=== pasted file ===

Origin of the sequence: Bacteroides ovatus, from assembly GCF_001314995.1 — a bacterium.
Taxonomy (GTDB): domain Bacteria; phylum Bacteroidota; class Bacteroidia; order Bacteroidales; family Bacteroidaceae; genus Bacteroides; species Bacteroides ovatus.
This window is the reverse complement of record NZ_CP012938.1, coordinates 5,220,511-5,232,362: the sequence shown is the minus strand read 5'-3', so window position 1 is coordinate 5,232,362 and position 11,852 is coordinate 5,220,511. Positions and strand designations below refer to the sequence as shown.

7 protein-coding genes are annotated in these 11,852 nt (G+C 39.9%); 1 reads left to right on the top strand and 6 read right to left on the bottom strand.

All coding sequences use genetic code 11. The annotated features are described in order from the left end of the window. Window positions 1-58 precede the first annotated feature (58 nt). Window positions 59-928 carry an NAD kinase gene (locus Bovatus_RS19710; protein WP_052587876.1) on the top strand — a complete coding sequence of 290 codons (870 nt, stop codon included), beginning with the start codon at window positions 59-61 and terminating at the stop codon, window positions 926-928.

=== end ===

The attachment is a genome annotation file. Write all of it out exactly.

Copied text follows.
Origin of the sequence: Bacteroides ovatus, from assembly GCF_001314995.1 — a bacterium.
Taxonomy (GTDB): domain Bacteria; phylum Bacteroidota; class Bacteroidia; order Bacteroidales; family Bacteroidaceae; genus Bacteroides; species Bacteroides ovatus.
This window is the reverse complement of record NZ_CP012938.1, coordinates 5,220,511-5,232,362: the sequence shown is the minus strand read 5'-3', so window position 1 is coordinate 5,232,362 and position 11,852 is coordinate 5,220,511. Positions and strand designations below refer to the sequence as shown.

7 protein-coding genes are annotated in these 11,852 nt (G+C 39.9%); 1 reads left to right on the top strand and 6 read right to left on the bottom strand.

All coding sequences use genetic code 11. The annotated features are described in order from the left end of the window. Window positions 1-58 precede the first annotated feature (58 nt). Window positions 59-928 carry an NAD kinase gene (locus Bovatus_RS19710; protein WP_052587876.1) on the top strand — a complete coding sequence of 290 codons (870 nt, stop codon included), beginning with the start codon at window positions 59-61 and terminating at the stop codon, window positions 926-928.